Sep 21, 2009

comment moderation

I hate to do this, but I'm switching on the comment moderation for a while. I'm fighting an Asian spammer.

Adding: crisis over, back to normal.

Halting State by Charles Stross

Halting State

Have you ever had to listen to someone describe to you, in detail, this killer videogame they've been playing lately? For hours on end? And they're really excited about it, but it's worse than listening to someone describe their dreams, because there's not even any chance of hearing about some sort of really fucked up dream sex between them and someone you know? That was Halting State for me.

I'm no gamer. Okay, I play Kingdom of Loathing from time to time, and I'm enough of a geek to get many of Stross's references, but the whole god damned concept of the real world and game worlds interacting on a full immersion level leaves me bored to tears. Or maybe it's just his writing. He obviously felt that your average person wouldn't be able to follow along with those more familiar with MMORPGs, and he winds up discarding, oh, such trifles as character development or actual plot action to deal with blah blah blah explanations and exposition.

Boring beyond belief is what I'm saying. Bloodless murders, thefts that don't matter, kidnappings of no one. There were a few interesting concepts buried in there somewhere, but damned if I wound up caring. And, of course, it dragged on forever because it never drew me in enough to keep me reading for long. If I didn't have a habit of finishing every book I start, I'd have chucked this one over the fence two weeks ago.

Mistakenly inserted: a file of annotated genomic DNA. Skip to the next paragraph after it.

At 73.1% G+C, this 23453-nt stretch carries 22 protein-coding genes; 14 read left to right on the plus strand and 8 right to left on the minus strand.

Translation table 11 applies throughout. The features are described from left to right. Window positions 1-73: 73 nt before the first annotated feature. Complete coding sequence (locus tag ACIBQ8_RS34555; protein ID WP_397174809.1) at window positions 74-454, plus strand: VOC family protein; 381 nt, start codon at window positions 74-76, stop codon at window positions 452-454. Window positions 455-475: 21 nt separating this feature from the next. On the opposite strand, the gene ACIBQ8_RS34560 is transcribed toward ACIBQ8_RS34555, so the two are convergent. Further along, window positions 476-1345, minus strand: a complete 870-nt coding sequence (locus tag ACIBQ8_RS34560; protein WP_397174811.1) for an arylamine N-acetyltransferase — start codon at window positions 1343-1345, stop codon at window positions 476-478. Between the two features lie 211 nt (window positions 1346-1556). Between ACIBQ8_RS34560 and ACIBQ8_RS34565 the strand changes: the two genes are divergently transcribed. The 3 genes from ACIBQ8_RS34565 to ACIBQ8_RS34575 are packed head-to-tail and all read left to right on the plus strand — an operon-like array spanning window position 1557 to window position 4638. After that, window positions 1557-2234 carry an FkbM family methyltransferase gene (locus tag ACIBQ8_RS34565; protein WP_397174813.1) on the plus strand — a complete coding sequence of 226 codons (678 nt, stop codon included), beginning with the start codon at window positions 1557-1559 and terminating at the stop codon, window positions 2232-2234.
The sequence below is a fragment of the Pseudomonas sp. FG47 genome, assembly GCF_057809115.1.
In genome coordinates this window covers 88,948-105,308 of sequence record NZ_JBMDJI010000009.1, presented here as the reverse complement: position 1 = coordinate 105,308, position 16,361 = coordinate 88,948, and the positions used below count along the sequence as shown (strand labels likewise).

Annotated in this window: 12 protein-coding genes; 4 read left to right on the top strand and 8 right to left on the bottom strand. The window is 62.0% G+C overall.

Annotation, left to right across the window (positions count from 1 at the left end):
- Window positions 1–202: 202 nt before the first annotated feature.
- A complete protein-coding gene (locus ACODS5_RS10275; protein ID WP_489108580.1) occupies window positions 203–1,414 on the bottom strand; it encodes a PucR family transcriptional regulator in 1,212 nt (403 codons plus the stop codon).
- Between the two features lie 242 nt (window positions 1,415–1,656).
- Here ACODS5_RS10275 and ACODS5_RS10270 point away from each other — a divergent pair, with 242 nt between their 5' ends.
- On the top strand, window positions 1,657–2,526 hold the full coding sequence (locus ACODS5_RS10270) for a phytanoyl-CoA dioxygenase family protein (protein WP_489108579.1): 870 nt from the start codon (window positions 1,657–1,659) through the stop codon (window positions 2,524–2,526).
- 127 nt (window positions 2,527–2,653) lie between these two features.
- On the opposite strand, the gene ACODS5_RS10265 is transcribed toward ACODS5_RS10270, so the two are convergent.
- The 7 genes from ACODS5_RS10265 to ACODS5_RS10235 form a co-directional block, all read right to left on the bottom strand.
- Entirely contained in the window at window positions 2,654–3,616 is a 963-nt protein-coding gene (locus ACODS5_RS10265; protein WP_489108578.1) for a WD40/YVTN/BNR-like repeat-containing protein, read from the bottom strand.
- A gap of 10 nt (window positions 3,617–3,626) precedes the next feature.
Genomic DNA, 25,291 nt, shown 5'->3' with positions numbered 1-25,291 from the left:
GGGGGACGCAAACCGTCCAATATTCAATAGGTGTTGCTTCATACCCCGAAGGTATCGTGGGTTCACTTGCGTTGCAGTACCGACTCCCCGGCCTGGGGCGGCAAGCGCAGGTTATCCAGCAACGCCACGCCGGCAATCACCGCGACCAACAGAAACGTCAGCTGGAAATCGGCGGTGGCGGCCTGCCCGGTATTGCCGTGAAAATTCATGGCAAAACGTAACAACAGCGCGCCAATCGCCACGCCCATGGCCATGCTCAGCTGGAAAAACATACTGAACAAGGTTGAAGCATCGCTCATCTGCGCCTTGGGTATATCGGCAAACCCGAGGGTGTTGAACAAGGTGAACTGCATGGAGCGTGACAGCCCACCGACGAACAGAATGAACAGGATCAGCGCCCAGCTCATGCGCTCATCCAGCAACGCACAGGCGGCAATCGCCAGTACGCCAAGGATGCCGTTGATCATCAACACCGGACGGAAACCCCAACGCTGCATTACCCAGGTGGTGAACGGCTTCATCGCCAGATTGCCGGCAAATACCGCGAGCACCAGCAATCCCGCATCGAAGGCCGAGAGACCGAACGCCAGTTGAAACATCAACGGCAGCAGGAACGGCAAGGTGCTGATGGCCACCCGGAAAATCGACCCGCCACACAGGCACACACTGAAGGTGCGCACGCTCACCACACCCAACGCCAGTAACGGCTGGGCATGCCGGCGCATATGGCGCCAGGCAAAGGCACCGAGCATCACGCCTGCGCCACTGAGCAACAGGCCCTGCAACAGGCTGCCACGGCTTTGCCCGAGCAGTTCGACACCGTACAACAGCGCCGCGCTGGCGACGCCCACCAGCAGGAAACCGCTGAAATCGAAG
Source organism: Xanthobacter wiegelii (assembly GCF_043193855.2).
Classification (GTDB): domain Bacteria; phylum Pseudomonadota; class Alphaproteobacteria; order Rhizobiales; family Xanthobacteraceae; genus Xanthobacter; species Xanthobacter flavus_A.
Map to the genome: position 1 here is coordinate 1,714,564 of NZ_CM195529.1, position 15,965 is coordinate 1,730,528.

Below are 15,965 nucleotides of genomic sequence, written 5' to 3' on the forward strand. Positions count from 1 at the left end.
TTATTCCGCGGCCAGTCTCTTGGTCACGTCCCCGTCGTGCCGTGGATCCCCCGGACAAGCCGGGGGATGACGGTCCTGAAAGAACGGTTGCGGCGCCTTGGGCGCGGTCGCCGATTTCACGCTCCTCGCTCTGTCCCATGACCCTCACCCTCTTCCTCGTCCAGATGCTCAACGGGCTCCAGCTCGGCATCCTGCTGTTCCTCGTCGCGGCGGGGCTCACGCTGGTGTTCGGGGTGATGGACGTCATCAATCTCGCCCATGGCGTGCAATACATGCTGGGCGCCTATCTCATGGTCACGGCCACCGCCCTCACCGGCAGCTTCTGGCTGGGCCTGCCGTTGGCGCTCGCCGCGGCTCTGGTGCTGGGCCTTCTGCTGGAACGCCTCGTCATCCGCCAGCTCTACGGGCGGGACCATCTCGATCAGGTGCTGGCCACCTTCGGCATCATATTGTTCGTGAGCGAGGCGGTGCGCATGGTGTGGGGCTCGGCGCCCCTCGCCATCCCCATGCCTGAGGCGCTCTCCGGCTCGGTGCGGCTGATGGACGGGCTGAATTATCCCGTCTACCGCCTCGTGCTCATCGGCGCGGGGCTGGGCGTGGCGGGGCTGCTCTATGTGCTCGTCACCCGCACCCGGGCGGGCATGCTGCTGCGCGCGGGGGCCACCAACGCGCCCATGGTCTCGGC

We by Yevgeny Zamyatin


Pretty much the grandfather of the classic, totalitarian dystopias. 1984, Brave New World, Kallocain - this novel helped spawn them all. Often, I'll find that I don't enjoy a book that's become this huge influence, preferring the distilled version found in later works. In this case, however, it turns out that the original charmed me in ways that the later novel (no matter how much I did enjoy them) simply couldn't.

Orwell's best work is very spare and stripped down, for example, but Zamyatin's writing in We is almost romantic. His main character, D-503, tell the whole story as a sort of love poem. At first, he is driven by love of state, love of belonging, love of work. As he progresses, he falls not only for mysterious and rebellious I-330, he also freely expresses his feelings for the voluptuous O-90 and their friend/her other lover R-13. His journal style matches this outpouring of emotion. Just riding in an air car comes out as:

Five minutes later, we were already in the areo. The blue majolica of the Maytime sky; the light sun in its own golden aero buzzing after us, neither falling behind nor overtaking us. And ahead of us - a cloud, white as a cataract, preposterous and puffed out like the cheeks of an ancient cupid, and somehow disturbing. Our front window is up. Wind, drying the lips. Involuntarily, you lick them all the time, and all the time you think of lips.

"And all the time you think of lips." I didn't find anything that simply beautiful in 1984. And that feeling remains until the end, even though the narrator's soul is lost, the people themselves may be rescued. It's no accident that this is shown by the flight of birds, formerly banned from the city. All of We, from the space craft to the love stories, is a longing toward flight.

Sep 8, 2009